Amazon enters seaweed farming with North Sea project

Location of the amazon funded seaweed farm

Amazon is taking a direct step into mariculture with a plan to farm seaweed in between wind turbines positioned in the North Sea.

The European arm of Seattle, Washington, U.S.A.-based tech giant Amazon has allocated EUR 1.5 million (USD 1.5 million) from its USD 100 million (EUR 94 million) Right Now Climate Fund to the world’s first commercial seaweed farm to be located inside a wind farm. 

The project, known as North Sea Farm 1, is located off the coast of the Netherlands. Amazon hopes to cultivate 10 hectares of acreage and produce at least 6,000 kilograms of seaweed in its first year, with plans to expand beyond that in future years. The farm is expected to become operational by the end of 2023.

"Seaweed could be a key tool in removing carbon dioxide from the atmosphere, yet it’s currently farmed at a relatively small scale in Europe,” Amazon E.U. Director of Sustainability Zak Watts said. “We're delighted to fund this project to help us reach a greater understanding of its ability to help fight climate change.”

Amazon said it will be testing and improving seaweed farming methods to further enhance research and development of carbon sequestration through seaweed farming. The process involves capturing, removing, and sorting carbon dioxide from the atmosphere.

Amazon said it chose to develop the space between offshore wind turbines as a means of better utilizing space in a crowded marine environment.

"By locating the farm in previously empty space between turbines, the project is able to expand seaweed cultivation in the otherwise heavily used North Sea," it said. " If seaweed farming were to expand to occupy the entire space occupied by wind farms, expected to be approximately 1 million hectares by 2040, it could reduce millions of tons of CO2 annually."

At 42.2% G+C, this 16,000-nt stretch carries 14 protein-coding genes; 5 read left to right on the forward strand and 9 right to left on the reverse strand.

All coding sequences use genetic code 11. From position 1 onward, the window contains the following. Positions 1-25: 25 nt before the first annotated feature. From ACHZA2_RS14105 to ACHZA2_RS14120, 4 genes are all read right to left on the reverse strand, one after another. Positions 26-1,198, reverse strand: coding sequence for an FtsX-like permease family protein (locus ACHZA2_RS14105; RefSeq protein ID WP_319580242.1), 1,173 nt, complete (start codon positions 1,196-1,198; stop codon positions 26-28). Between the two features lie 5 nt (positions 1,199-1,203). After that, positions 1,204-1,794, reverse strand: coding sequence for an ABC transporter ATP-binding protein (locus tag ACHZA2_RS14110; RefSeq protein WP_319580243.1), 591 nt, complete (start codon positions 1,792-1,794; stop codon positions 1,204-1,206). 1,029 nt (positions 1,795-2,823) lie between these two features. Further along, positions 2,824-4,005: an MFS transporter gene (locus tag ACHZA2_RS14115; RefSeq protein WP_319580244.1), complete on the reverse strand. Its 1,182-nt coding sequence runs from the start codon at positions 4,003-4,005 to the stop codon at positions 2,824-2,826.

Amazon Netherlands Manager Roeland Donker said the project is expected to have a net negative carbon impact while also creating sustainable products.

"Like trees, as seaweed grows it absorbs carbon from the atmosphere, and it can be used to create biodegradable packaging, as well as food and fashion products," he said. "We’re hugely excited to be investing in such an important project off the coast of the Netherlands, which could significantly boost Europe’s seaweed sector.”

The project will be managed by a consortium of scientific researchers and partners from the seaweed industry, led by Den Haag, Netherlands-based nonprofit North Sea Farmers (NSF).  With 100 partners, NSF "works in the entire seaweed value chain and facilitates knowledge exchange on sustainable seaweed cultivation, production, marketing, education, policies and research, and facilitates joint innovation projects."

North Sea Farmers Manager of Farming and Technology Eef Brouwers said NSF hopes the project becomes a model of sustainable development for the entire seafood and wind energy industries.

As an added bonus, he expects North Sea Farm 1 and subsequent projects provide a significant employment boost to the areas where they are developed.

“Potentially, up to 85,000 full-time jobs could be created in the European seaweed sector by replicating North Sea Farm 1 across the North Sea, repurposing the space amongst wind farms. These jobs would not only be in the farming process but also in the production and sales of seaweed-based products,” Brouwers said.

Photo courtesy of Amazon


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